Not Saving Newspapers.

 

I’ve been meaning to go on a rant for sometime about Henry Blodget’s really dumb idea to “fix” the New York Times. Among his ingenious new ideas: cut the staff, raise subscription rates, and charge an online fee. Gee, cutting staff! No one’s thought of that! Newspapers haven’t been cutting staff for the past couple of decades or anything! Charging online! What a great idea!

Blodget’s been rightly pilloried, but I’m mostly annoyed that he  must believe no one has ever thought of those three very basic things. Everyone seems to think newspapers are run by journalists who are very doltish about running a business. The opposite is true; newspaper companies are run by business-people who don’t know anything about journalism. If they did, they wouldn’t keep making their products worse. When newspapers started moving to the web, they hired journalists who could write on it and programmers who could make it pretty. They didn’t hire the innovators who could harness it’s powers into a money-making machine. And that’s why I’m sick of all these staff cuts at newspapers. Reporters are doing their jobs. The Internet’s as old as I am. The allegedly smart people who make millions at these companies should have figured it out long ago.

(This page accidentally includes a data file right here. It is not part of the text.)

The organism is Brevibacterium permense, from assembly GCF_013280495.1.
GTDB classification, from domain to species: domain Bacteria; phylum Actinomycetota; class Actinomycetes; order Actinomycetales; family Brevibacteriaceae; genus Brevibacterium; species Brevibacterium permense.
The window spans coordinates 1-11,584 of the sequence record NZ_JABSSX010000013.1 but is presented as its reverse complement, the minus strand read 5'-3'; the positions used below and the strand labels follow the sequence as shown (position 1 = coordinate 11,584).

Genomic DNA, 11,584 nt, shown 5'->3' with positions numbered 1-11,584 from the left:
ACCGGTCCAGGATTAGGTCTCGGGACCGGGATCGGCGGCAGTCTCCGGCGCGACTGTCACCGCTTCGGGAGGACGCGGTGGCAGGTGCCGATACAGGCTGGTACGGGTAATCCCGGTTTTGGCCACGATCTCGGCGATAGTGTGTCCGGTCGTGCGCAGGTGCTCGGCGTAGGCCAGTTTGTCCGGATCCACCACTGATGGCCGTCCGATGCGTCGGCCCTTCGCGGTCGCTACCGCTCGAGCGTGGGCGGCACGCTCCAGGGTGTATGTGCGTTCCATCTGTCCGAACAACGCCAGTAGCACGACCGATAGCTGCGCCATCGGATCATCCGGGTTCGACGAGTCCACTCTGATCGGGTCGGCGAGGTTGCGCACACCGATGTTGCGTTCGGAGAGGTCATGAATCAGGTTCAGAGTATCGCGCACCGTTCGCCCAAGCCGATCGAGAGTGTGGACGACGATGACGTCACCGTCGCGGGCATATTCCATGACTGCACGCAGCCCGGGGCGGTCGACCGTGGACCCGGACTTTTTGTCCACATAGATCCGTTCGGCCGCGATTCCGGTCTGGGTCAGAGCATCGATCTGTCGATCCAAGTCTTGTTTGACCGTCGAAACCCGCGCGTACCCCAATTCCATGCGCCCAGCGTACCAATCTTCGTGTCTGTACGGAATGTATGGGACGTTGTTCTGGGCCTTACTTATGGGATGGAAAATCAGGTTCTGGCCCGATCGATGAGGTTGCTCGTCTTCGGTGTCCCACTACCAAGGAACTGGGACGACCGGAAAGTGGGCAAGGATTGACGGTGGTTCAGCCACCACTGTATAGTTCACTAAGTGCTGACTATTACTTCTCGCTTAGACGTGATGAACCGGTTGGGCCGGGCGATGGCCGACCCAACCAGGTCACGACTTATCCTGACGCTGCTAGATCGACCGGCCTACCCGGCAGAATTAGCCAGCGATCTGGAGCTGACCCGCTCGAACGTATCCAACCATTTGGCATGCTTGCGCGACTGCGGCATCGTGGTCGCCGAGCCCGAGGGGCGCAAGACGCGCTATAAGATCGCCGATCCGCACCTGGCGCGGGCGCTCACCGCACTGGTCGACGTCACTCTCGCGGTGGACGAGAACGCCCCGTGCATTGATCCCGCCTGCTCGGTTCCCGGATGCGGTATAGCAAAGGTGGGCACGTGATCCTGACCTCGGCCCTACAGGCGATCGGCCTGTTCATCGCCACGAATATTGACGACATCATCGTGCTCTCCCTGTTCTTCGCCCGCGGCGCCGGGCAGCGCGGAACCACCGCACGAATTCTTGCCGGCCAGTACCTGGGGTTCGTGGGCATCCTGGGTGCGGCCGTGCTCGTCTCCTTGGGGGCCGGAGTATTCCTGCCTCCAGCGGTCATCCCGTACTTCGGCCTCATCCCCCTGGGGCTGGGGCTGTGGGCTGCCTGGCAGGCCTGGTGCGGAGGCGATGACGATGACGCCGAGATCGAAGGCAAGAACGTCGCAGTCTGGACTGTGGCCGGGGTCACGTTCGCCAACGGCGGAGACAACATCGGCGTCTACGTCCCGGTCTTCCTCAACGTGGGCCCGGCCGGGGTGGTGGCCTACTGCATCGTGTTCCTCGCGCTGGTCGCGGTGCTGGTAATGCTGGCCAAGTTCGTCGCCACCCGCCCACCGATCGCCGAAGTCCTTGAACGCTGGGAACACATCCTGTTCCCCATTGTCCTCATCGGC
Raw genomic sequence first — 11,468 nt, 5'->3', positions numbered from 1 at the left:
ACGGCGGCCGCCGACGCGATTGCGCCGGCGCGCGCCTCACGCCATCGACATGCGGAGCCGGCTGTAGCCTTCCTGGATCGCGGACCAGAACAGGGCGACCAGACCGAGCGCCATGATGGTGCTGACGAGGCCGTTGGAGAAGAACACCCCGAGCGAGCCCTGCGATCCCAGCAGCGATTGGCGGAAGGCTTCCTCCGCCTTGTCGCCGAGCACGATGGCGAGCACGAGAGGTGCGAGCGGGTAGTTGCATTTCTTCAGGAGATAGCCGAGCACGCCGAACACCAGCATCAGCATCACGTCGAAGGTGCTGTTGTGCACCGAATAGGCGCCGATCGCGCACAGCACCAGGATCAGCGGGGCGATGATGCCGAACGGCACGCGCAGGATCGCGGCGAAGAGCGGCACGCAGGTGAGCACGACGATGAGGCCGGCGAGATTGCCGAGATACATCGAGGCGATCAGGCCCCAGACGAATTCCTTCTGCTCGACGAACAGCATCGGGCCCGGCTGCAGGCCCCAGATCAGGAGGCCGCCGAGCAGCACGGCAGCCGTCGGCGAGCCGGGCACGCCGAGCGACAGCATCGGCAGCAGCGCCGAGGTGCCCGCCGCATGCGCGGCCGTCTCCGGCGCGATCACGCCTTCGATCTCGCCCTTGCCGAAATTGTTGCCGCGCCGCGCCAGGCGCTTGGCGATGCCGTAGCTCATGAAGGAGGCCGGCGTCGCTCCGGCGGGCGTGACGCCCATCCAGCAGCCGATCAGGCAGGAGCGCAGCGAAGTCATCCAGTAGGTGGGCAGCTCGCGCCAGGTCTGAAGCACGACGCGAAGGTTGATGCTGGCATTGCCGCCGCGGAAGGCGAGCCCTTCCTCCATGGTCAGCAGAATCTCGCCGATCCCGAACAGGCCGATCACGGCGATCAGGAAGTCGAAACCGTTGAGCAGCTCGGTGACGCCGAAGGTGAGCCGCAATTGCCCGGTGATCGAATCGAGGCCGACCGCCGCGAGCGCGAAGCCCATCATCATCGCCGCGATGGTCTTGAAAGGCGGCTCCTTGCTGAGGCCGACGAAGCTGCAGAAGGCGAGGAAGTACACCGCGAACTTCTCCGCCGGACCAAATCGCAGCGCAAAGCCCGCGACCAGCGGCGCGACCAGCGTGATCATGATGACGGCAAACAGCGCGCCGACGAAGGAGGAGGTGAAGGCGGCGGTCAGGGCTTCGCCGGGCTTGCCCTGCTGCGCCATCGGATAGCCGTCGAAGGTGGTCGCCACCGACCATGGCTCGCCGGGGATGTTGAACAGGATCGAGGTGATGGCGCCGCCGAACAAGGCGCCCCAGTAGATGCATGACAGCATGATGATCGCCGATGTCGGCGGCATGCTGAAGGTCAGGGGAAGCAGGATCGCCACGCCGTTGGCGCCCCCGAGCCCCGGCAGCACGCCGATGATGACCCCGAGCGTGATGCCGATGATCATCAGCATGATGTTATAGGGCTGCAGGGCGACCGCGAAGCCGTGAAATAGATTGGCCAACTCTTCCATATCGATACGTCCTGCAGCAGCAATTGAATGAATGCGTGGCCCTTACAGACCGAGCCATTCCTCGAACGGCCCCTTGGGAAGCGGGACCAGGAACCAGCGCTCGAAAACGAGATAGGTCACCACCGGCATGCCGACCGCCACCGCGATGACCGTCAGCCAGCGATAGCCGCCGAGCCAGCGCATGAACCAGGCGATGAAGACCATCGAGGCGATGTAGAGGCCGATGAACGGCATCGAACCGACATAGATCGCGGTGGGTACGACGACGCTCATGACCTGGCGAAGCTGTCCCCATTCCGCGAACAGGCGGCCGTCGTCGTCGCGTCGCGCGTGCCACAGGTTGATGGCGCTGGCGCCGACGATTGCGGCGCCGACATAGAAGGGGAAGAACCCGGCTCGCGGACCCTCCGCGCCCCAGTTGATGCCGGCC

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3 comments to Not Saving Newspapers.

  • The other thing that’s so annoying about this is that newspapers are still making a lot of money. I was sitting next to the columnist Les Payne at a Knicks game two weekends ago*, and he said that before Sam Zell decided to purchase Newsday — and gut it — it had made a $100 million profit. Newspapers may not be pumping out 20% profits anymore, but most are still in the double digits, which most other industries would kill for.

    This is actually one of the Times’ strengths. The fact that it isn’t owned by a conglomerate and not run by a bunch of accountants and analysts makes it uniquely situated to weather this storm.

    (I think i dropped something.)

  • quadmoniker

    G.D.
    Yeah, that’s what annoys me. You would think the Times is hemorrhaging money, the way people act.

  • The Times is in rough shape, for sure. But it wouldn’t be if it weren’t a public company, and not at the whim of myopic stockholders. I thought the idea of it turning itself into a non-profit or going private was weird before, but I’m increasingly inclined to see it as a good idea.

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